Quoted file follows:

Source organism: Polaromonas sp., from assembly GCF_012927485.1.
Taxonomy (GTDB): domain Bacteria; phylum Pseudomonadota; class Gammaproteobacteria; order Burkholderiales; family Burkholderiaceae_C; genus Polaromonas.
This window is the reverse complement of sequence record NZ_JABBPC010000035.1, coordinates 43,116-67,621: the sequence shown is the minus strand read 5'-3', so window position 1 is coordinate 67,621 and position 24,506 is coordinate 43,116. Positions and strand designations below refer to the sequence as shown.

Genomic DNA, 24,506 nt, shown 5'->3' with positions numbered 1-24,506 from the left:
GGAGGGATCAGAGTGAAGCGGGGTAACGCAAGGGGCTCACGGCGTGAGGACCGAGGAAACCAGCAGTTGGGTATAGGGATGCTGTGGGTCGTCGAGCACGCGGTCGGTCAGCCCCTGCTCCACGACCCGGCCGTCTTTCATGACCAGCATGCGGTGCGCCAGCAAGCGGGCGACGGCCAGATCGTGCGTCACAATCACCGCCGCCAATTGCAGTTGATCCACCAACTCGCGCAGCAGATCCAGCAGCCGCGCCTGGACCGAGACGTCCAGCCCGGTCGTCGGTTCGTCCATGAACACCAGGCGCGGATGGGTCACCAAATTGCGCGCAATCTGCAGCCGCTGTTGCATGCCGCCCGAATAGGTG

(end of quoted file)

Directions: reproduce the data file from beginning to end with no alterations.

Source organism: Polaromonas sp., from assembly GCF_012927485.1.
Taxonomy (GTDB): domain Bacteria; phylum Pseudomonadota; class Gammaproteobacteria; order Burkholderiales; family Burkholderiaceae_C; genus Polaromonas.
This window is the reverse complement of sequence record NZ_JABBPC010000035.1, coordinates 43,116-67,621: the sequence shown is the minus strand read 5'-3', so window position 1 is coordinate 67,621 and position 24,506 is coordinate 43,116. Positions and strand designations below refer to the sequence as shown.

Genomic DNA, 24,506 nt, shown 5'->3' with positions numbered 1-24,506 from the left:
GGAGGGATCAGAGTGAAGCGGGGTAACGCAAGGGGCTCACGGCGTGAGGACCGAGGAAACCAGCAGTTGGGTATAGGGATGCTGTGGGTCGTCGAGCACGCGGTCGGTCAGCCCCTGCTCCACGACCCGGCCGTCTTTCATGACCAGCATGCGGTGCGCCAGCAAGCGGGCGACGGCCAGATCGTGCGTCACAATCACCGCCGCCAATTGCAGTTGATCCACCAACTCGCGCAGCAGATCCAGCAGCCGCGCCTGGACCGAGACGTCCAGCCCGGTCGTCGGTTCGTCCATGAACACCAGGCGCGGATGGGTCACCAAATTGCGCGCAATCTGCAGCCGCTGTTGCATGCCGCCCGAATAGGTG